Turn On The Knicks Throwback Thursday – Knicks Rookies of the Year


The New York Knicks will have to put up with Michael Carter-Williams for many years to come. This year’s Rookie of the Year averaged 18.8 points 11.3 rebounds and 8.3 assists in four games against the Knicks this season, and believe it or not, he has the 19-win Sixers are on the rise.

New York’s prized rookie, Tim Hardaway Jr., proved to be a steal in last year’s draft, but being the Rookie of the Year in New York seems a lost art. With the franchise constantly building through free agency, their draft picks usually come late in the lottery, if they even have any at all. Still, a member of the Knicks has brought home the award on three separate occasions. Can you name who?

Willis Reed (1965)

Reed was the eighth overall pick in the 1964 NBA Draft. While bringing home Rookie of the Year honors in 1965, Reed put up 19.5 points and ripped down 14.7 boards per game. The Knicks improved by nine games that season, but he didn’t have much team success until Walt Clyde Frazier and company arrived several years later. Reed set the precedent for interior toughness in the league, playing nine more seasons with the Knicks, totaling 12,183 points, 8,414 rebounds, seven All-Star Game appearances, and two NBA titles.

Patrick Ewing (1986)

Thanks in part to a frozen envelope, the Knicks won the first ever NBA Draft Lottery and the rights to draft Patrick Ewing. They got an immediate return on investment when he averaged 20.0 points and 9.0 rebounds en route to winning the 1986 Rookie of the Year Award. The Knicks still only finished in 11th place in the Eastern Conference that season, but it was okay because everyone knew that the future was bright. Ewing went on to play 14 more seasons in New York, setting tons of franchise record and getting the team to the NBA Finals twice.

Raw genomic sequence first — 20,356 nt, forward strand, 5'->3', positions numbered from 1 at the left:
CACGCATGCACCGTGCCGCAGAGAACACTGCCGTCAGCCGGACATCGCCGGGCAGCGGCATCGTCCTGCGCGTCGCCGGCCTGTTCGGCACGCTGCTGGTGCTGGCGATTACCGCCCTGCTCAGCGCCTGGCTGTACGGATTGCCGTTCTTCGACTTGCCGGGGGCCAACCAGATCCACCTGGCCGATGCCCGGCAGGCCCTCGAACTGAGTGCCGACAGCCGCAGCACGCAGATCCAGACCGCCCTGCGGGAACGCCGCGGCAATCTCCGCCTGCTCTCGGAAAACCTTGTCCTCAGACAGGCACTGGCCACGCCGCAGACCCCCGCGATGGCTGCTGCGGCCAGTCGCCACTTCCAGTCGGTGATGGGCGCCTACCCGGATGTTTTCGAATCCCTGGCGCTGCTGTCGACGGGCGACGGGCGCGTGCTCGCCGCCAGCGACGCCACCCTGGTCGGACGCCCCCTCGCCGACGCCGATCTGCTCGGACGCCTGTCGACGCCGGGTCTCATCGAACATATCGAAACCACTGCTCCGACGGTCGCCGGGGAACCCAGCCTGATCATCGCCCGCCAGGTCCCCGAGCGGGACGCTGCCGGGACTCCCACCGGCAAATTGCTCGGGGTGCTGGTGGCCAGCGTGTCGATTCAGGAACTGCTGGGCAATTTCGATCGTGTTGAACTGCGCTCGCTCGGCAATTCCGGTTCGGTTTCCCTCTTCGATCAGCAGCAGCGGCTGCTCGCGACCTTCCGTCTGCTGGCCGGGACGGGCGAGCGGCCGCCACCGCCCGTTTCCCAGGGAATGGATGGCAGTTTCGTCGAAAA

Mark Jackson (1988)

Just two seasons after Ewing brought home the highest rookie honor, the team drafted a point guard that won one of his own. Mark Jackson averaged 13.6 points and 10.6 assists in his first year, improving the Knicks by 14 games and getting them to the playoffs for the first time in four years. He is the only non-lottery player to win the award since the introduction of the draft lottery in 1985. Unfortunately, Jackson didn’t stick in New York, and he was traded to the Clippers for Doc Rivers and Charles Smith in 1992. He went to play 19 total season, totaling 10,334 assists, ranking him fourth all-time in NBA history.


Who was your favorite Knicks rookie in the last ten years? Tim Hardaway Jr.? Iman Shumpert? Landry Fields? Let us know in the comments section below!

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